My father was very masculine. He was a boxer. I box — I mean, I just hit the speed bag. But I was brought up going to boxing places. I met a guy a few years ago, and he said he boxed at the Upper West Side Y, and I said I’d like to do that, too. So I joined, and there was a trainer that was there. His name was Spider, and he was an old killer. No, literally, he was a mafia guy who had retired and was working at the Y. I liked to talk to him and tried to make friends with him, and it was hard. He was an enforcer, so I asked him what he did. “Well, you know, they would fly me down to Miami to collect debts.”
I said, “Did you ever get on anybody, you know, like that?”
“No, you try not to do that,” he said. “They don’t like that.”
“But you did it anyway, right?”
Then I asked him, “Did you ever kill anybody?”
And he said, “Don’t talk to me about that.” Of course he has. So we boxed, and he’s much older than me, and he’s a real fighter, and I’m not a real boxer. And when you get hit by somebody, it brings out something primitive. He was hitting me and I wanted to cry, and I couldn’t stop laughing. I’d be up against the ropes, and he would be like, Bam, Bam! It made me giddy, like hysterical, and I couldn’t stop laughing. The thing is, you don’t want to hit anyone in the face, because of the helmet, it’s a no-no. You’re only supposed to do body punches. And he kept yelling at me, “Come on, Fancha!” — he called me Fancha. He said, “You got a great jab, use it!” He kept yelling at me, and I threw my jab, and I got him right in the face, and it was the wrong thing to do. I felt terrible. There were people watching, and they looked at him and said, “Just finish him! He knows the accent but he don’t speak the language!” I liked that, he knows the accent but doesn’t speak the language.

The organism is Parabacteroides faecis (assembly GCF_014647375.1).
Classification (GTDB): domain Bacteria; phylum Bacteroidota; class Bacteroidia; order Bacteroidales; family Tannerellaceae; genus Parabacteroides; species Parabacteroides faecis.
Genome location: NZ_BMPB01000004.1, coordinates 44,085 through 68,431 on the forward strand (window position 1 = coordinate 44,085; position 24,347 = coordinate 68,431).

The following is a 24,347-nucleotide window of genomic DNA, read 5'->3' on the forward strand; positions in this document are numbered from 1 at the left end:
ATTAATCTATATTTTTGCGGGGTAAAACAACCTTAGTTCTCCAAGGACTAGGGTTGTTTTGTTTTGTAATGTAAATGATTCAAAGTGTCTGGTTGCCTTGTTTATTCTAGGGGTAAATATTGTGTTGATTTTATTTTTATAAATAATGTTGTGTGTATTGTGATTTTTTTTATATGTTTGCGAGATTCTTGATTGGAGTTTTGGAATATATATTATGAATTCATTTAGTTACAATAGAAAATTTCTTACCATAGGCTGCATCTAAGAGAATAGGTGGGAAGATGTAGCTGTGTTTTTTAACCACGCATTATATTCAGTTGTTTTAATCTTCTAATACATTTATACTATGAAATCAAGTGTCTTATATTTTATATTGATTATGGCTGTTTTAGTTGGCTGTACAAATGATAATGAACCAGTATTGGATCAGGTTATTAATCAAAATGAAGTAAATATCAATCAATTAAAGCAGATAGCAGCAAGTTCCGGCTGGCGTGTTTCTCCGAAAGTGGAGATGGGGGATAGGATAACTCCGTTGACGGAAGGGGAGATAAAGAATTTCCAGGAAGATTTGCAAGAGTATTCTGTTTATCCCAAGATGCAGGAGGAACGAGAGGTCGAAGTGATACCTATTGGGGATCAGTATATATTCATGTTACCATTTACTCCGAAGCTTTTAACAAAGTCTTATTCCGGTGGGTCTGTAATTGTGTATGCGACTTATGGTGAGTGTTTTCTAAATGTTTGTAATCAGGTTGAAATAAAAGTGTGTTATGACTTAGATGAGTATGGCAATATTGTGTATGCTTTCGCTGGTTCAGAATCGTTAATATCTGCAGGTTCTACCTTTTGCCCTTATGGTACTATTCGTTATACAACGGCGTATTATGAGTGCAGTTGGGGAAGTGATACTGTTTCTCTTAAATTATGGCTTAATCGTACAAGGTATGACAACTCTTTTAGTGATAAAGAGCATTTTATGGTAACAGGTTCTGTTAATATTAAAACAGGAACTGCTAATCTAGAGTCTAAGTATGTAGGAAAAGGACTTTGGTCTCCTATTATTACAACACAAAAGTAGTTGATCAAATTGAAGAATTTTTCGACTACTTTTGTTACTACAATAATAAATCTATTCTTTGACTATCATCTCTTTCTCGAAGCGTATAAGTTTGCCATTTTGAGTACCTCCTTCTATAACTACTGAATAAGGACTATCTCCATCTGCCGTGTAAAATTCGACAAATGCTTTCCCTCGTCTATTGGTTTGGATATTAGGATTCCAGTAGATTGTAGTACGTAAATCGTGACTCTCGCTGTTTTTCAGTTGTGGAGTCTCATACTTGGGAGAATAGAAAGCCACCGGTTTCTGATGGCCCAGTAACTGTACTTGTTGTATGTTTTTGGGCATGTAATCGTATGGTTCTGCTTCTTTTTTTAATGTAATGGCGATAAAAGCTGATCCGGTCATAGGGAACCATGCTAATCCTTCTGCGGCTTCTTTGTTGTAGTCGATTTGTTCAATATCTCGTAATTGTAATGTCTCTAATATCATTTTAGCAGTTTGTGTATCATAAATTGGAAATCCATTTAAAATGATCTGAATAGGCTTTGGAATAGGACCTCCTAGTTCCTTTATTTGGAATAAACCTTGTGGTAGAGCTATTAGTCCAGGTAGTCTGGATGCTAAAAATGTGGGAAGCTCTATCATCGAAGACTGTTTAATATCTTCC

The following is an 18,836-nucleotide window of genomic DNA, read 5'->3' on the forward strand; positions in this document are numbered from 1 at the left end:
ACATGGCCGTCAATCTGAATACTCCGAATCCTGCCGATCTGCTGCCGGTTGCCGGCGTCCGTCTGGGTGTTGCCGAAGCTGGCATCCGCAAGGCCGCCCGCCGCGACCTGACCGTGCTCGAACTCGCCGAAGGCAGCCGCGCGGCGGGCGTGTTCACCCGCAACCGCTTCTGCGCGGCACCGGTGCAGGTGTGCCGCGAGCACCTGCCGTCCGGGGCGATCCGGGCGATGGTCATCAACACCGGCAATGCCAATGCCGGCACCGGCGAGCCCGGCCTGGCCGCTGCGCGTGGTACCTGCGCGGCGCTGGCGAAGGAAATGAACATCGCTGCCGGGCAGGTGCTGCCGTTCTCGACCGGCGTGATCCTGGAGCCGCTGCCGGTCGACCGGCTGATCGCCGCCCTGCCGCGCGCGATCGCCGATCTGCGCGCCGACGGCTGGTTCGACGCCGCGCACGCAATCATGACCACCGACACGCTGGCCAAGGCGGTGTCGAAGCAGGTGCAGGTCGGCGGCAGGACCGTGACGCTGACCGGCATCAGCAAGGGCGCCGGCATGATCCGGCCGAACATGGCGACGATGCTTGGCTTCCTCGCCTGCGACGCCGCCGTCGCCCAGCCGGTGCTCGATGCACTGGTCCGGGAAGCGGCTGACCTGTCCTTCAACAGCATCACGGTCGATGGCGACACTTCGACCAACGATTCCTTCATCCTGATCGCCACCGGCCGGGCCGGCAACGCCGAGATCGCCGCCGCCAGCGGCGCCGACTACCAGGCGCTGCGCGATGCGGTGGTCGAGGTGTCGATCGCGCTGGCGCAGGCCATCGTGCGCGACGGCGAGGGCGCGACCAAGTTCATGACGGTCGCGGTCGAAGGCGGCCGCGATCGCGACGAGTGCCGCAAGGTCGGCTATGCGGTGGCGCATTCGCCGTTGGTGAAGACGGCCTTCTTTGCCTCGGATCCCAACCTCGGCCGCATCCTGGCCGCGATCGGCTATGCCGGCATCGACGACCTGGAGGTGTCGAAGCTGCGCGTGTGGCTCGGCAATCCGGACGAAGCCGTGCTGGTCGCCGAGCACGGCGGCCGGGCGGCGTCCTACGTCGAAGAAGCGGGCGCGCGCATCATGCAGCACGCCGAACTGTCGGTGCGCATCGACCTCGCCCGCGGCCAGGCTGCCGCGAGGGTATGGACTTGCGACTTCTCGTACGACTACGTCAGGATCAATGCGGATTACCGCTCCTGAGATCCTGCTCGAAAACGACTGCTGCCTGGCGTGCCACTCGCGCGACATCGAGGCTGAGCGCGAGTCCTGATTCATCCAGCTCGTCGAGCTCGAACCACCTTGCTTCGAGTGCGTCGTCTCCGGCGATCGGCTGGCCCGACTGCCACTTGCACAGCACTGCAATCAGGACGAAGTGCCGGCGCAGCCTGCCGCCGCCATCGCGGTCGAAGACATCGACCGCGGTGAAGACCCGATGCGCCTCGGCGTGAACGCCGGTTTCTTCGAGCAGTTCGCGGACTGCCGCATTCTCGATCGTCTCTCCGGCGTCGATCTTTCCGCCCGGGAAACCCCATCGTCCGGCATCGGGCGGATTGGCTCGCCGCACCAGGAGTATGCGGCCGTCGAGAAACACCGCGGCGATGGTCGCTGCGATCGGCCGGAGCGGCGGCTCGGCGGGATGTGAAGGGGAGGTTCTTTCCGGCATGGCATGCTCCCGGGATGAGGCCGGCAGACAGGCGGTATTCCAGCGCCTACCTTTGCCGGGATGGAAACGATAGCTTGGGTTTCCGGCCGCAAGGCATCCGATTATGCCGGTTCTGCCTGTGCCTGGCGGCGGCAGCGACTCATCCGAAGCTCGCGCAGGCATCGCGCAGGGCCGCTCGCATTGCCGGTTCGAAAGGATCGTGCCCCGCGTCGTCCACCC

But I do like boxing. I like to do it. I love Muhammad Ali, that Dutch woman… she’s half black, half white. There’s a film you should see, Shadow Boxers. It’s about three female boxers. The others aren’t interesting, but she’s fascinating, the Dutch girl. I was hitting the speed bag one time, and the guys who were in there — Dominicans, Cubans — they don’t like me, they’re talking, and I’m really self-conscious of them. And then suddenly they stopped. I looked to see what happened, and there’s this 5’3” girl, and she comes in and looks around. And I was like, “What’s wrong with you guys? Are you guys shy? What’s happening here?”
And they said, “She’s golden gloves, she’s a champ.” And I went up to her and I asked her, “You’re a champion boxer?” And she stood there, real shy, and she said quietly, “Yeah.” And I talked to her for a while — they were very respectful of her — and I asked her, “How did you start?” And she said she was from Harlem and had a lot of brothers. So then I said, did you see that film? And she said, “Yeah,” and she names that Dutch girl, and she said, “I just fought her.” She said she knocked her out in the second round.
The next time I’m in the gym, there’s a retired cop who I box with sometimes, and I ask him if he knows that girl, and he says he does. “What’s the story with that girl?” I asked. And he gave it to me…
“So I’m on the subway and there was a sketch of this guy — you know the ones that say WANTED, and there’s one on the subway at my stop. This guy had been ravaging people in the subway — big black guy — he would beat people up and rape them and steal from them, and they had been looking for him for a year. So she’s sitting on the subway, sitting in the first seat in the first car going home, going to Harlem, reading a magazine, with the golden gloves that she won around her neck. And this guy, who’s 6’4” and 250 pounds, is walking through the aisle, and he sees them, and he comes up and hits her in the head to grab the gloves — and this is a little girl, 5’3” and 120 pounds, so innocent you’d never look at her twice. And now he’ll be in the hospital for the rest of his life, brain-dead. They figured it must have been seventy times in the head.”